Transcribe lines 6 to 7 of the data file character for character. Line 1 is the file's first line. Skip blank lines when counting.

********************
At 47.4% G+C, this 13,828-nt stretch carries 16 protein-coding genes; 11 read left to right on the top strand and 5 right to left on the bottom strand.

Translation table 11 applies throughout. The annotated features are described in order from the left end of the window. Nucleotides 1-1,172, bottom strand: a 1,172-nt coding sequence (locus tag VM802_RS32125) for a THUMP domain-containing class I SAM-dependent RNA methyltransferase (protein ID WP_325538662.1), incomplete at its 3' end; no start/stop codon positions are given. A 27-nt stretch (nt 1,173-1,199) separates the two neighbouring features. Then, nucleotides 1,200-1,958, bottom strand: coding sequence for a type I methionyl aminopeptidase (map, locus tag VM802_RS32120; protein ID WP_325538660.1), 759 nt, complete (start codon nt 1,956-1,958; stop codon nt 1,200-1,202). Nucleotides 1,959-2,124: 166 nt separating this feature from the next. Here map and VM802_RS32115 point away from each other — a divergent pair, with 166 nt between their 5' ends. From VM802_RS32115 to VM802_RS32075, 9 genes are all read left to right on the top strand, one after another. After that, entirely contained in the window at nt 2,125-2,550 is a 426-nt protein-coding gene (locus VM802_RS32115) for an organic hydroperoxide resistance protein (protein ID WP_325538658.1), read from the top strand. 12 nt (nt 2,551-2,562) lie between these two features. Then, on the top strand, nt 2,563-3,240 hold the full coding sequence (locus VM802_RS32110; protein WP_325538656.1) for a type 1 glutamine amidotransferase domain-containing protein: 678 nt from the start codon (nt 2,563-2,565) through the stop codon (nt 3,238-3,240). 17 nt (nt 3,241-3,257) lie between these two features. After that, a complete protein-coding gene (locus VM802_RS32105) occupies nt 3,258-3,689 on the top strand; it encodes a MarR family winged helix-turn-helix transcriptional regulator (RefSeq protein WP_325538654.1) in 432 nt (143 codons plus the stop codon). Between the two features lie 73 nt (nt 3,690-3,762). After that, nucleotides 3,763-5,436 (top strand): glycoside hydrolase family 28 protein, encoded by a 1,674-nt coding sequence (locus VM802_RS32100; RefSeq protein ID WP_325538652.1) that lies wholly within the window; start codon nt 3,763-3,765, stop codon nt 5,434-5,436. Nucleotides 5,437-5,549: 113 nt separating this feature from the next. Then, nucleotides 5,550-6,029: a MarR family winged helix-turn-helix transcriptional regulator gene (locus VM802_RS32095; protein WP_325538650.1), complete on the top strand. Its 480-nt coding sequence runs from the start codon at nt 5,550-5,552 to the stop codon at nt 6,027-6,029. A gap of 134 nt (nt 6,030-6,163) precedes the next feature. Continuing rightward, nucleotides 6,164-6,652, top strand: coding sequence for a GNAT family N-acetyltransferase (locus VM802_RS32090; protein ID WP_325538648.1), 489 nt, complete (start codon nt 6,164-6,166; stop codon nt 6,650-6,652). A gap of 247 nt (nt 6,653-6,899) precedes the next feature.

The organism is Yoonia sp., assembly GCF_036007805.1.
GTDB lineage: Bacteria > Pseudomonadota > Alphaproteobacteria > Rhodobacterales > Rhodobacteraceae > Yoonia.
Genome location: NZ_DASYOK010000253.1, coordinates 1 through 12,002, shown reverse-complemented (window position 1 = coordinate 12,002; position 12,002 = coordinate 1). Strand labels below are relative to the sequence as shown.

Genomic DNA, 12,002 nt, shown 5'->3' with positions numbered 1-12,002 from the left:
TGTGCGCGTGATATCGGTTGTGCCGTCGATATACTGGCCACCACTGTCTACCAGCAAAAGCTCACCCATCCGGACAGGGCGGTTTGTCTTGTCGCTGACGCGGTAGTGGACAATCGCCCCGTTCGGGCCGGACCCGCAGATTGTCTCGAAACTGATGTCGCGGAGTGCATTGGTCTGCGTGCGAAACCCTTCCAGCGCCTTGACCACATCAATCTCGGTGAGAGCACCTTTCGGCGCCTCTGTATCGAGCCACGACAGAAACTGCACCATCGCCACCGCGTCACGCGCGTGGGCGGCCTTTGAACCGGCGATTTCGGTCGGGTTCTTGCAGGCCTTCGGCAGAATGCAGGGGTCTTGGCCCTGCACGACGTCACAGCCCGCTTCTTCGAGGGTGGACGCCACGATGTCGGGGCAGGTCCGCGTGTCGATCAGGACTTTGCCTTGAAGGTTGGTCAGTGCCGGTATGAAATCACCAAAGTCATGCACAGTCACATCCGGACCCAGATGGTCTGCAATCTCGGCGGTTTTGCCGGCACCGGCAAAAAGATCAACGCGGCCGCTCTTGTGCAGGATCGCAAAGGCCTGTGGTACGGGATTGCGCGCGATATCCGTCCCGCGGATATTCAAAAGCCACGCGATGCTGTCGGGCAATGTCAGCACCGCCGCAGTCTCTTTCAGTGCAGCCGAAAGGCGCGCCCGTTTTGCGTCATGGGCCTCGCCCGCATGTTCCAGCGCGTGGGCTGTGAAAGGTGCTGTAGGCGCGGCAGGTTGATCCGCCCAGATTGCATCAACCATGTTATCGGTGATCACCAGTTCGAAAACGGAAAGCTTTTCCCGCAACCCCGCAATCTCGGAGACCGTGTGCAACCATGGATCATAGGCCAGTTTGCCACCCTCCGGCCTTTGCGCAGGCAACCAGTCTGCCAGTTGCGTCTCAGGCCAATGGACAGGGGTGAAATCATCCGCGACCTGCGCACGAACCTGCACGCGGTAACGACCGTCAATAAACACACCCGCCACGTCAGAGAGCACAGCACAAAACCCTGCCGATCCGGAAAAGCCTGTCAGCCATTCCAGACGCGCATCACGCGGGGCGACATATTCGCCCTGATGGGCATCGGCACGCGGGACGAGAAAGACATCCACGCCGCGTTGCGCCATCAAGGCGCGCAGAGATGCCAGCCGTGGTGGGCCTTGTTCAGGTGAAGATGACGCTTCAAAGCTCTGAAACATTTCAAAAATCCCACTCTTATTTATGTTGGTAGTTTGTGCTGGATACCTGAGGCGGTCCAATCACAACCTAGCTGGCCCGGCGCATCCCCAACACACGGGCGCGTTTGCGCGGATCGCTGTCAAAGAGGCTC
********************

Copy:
Genomic DNA, 12,002 nt, shown 5'->3' with positions numbered 1-12,002 from the left:
TGTGCGCGTGATATCGGTTGTGCCGTCGATATACTGGCCACCACTGTCTACCAGCAAAAGCTCACCCATCCGGACAGGGCGGTTTGTCTTGTCGCTGACGCGGTAGTGGACAATCGCCCCGTTCGGGCCGGACCCGCAGATTGTCTCGAAACTGATGTCGCGGAGTGCATTGGTCTGCGTGCGAAACCCTTCCAGCGCCTTGACCACATCAATCTCGGTGAGAGCACCTTTCGGCGCCTCTGTATCGAGCCACGACAGAAACTGCACCATCGCCACCGCGTCACGCGCGTGGGCGGCCTTTGAACCGGCGATTTCGGTCGGGTTCTTGCAGGCCTTCGGCAGAATGCAGGGGTCTTGGCCCTGCACGACGTCACAGCCCGCTTCTTCGAGGGTGGACGCCACGATGTCGGGGCAGGTCCGCGTGTCGATCAGGACTTTGCCTTGAAGGTTGGTCAGTGCCGGTATGAAATCACCAAAGTCATGCACAGTCACATCCGGACCCAGATGGTCTGCAATCTCGGCGGTTTTGCCGGCACCGGCAAAAAGATCAACGCGGCCGCTCTTGTGCAGGATCGCAAAGGCCTGTGGTACGGGATTGCGCGCGATATCCGTCCCGCGGATATTCAAAAGCCACGCGATGCTGTCGGGCAATGTCAGCACCGCCGCAGTCTCTTTCAGTGCAGCCGAAAGGCGCGCCCGTTTTGCGTCATGGGCCTCGCCCGCATGTTCCAGCGCGTGGGCTGTGAAAGGTGCTGTAGGCGCGGCAGGTTGATCCGCCCAGATTGCATCAACCATGTTATCGGTGATCACCAGTTCGAAAACGGAAAGCTTTTCCCGCAACCCCGCAATCTCGGAGACCGTGTGCAACCATGGATCATAGGCCAGTTTGCCACCCTCCGGCCTTTGCGCAGGCAACCAGTCTGCCAGTTGCGTCTCAGGCCAATGGACAGGGGTGAAATCATCCGCGACCTGCGCACGAACCTGCACGCGGTAACGACCGTCAATAAACACACCCGCCACGTCAGAGAGCACAGCACAAAACCCTGCCGATCCGGAAAAGCCTGTCAGCCATTCCAGACGCGCATCACGCGGGGCGACATATTCGCCCTGATGGGCATCGGCACGCGGGACGAGAAAGACATCCACGCCGCGTTGCGCCATCAAGGCGCGCAGAGATGCCAGCCGTGGTGGGCCTTGTTCAGGTGAAGATGACGCTTCAAAGCTCTGAAACATTTCAAAAATCCCACTCTTATTTATGTTGGTAGTTTGTGCTGGATACCTGAGGCGGTCCAATCACAACCTAGCTGGCCCGGCGCATCCCCAACACACGGGCGCGTTTGCGCGGATCGCTGTCAAAGAGGCTC